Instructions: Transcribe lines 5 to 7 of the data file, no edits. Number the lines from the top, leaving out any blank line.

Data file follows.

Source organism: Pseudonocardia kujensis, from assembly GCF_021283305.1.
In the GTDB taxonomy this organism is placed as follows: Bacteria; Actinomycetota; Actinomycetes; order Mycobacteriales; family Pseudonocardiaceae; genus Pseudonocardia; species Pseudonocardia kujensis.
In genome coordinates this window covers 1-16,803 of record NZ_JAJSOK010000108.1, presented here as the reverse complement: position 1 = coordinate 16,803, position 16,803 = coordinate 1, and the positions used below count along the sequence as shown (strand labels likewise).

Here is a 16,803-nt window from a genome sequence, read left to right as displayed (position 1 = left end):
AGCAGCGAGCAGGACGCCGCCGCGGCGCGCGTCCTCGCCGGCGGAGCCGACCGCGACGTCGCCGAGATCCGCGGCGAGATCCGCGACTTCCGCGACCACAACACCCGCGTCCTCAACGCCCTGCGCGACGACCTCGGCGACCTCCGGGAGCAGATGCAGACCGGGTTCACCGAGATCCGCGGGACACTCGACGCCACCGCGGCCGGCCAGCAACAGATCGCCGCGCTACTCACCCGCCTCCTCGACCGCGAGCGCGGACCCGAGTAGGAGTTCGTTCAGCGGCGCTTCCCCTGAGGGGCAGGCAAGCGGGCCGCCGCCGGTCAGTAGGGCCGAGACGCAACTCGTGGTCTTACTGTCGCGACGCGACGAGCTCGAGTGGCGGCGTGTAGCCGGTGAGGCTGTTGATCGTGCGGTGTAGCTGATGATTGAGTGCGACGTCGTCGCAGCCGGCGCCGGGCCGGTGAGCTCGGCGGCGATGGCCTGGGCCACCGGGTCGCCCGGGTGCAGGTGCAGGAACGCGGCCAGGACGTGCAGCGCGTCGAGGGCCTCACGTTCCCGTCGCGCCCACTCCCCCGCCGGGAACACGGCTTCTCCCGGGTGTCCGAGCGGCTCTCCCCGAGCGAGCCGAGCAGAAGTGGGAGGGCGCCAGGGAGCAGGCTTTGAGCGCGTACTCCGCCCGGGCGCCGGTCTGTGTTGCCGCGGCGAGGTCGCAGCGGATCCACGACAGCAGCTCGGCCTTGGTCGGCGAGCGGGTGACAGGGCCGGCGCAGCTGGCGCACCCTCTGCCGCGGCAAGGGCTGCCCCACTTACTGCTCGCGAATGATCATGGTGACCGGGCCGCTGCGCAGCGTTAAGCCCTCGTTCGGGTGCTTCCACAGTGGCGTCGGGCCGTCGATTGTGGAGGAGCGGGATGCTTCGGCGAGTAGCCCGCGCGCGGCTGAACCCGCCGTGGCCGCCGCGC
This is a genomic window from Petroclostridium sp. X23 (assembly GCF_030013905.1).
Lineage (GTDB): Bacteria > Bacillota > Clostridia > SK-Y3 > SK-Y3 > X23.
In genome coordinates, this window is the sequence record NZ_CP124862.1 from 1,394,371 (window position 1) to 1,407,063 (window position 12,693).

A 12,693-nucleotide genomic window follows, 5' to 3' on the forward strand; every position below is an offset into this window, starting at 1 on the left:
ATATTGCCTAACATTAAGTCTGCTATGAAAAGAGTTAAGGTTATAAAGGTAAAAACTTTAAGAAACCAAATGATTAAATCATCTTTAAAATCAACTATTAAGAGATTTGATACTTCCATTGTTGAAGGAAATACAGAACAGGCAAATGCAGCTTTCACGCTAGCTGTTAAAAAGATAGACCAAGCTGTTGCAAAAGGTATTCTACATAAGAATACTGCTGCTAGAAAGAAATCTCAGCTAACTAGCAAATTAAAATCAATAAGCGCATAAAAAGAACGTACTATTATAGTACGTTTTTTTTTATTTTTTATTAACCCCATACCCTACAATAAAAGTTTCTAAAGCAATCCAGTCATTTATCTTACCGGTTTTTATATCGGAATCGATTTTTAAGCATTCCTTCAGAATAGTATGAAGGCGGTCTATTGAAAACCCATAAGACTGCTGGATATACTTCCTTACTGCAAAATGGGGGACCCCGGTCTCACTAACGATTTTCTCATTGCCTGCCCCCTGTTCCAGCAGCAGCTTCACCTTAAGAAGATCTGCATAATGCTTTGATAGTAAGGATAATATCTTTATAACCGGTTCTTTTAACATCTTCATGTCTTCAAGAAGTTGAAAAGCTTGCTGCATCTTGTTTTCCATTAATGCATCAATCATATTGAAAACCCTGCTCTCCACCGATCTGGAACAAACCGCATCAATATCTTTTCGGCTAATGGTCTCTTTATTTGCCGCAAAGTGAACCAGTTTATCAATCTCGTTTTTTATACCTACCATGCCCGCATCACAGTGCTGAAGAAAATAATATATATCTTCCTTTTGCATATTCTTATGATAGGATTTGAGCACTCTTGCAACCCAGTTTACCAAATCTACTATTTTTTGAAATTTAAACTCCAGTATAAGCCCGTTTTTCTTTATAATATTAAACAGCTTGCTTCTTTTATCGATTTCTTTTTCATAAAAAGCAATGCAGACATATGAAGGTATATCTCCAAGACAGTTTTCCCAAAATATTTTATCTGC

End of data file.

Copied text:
AGCAGCGAGCAGGACGCCGCCGCGGCGCGCGTCCTCGCCGGCGGAGCCGACCGCGACGTCGCCGAGATCCGCGGCGAGATCCGCGACTTCCGCGACCACAACACCCGCGTCCTCAACGCCCTGCGCGACGACCTCGGCGACCTCCGGGAGCAGATGCAGACCGGGTTCACCGAGATCCGCGGGACACTCGACGCCACCGCGGCCGGCCAGCAACAGATCGCCGCGCTACTCACCCGCCTCCTCGACCGCGAGCGCGGACCCGAGTAGGAGTTCGTTCAGCGGCGCTTCCCCTGAGGGGCAGGCAAGCGGGCCGCCGCCGGTCAGTAGGGCCGAGACGCAACTCGTGGTCTTACTGTCGCGACGCGACGAGCTCGAGTGGCGGCGTGTAGCCGGTGAGGCTGTTGATCGTGCGGTGTAGCTGATGATTGAGTGCGACGTCGTCGCAGCCGGCGCCGGGCCGGTGAGCTCGGCGGCGATGGCCTGGGCCACCGGGTCGCCCGGGTGCAGGTGCAGGAACGCGGCCAGGACGTGCAGCGCGTCGAGGGCCTCACGTTCCCGTCGCGCCCACTCCCCCGCCGGGAACACGGCTTCTCCCGGGTGTCCGAGCGGCTCTCCCCGAGCGAGCCGAGCAGAAGTGGGAGGGCGCCAGGGAGCAGGCTTTGAGCGCGTACTCCGCCCGGGCGCCGGTCTGTGTTGCCGCGGCGAGGTCGCAGCGGATCCACGACAGCAGCTCGGCCTTGGTCGGCGAGCGGGTGACAGGGCCGGCGCAGCTGGCGCACCCTCTGCCGCGGCAAGGGCTGCCCCACTTACTGCTCGCGAATGATCATGGTGACCGGGCCGCTGCGCAGCGTTAAGCCCTCGTTCGGGTGCTTCCACAGTGGCGTCGGGCCGTCGATTGTGGAGGAGCGGGATGCTTCGGCGAGTAGCCCGCGCGCGGCTGAACCCGCCGTGGCCGCCGCGC
This is a genomic window from Petroclostridium sp. X23 (assembly GCF_030013905.1).
Lineage (GTDB): Bacteria > Bacillota > Clostridia > SK-Y3 > SK-Y3 > X23.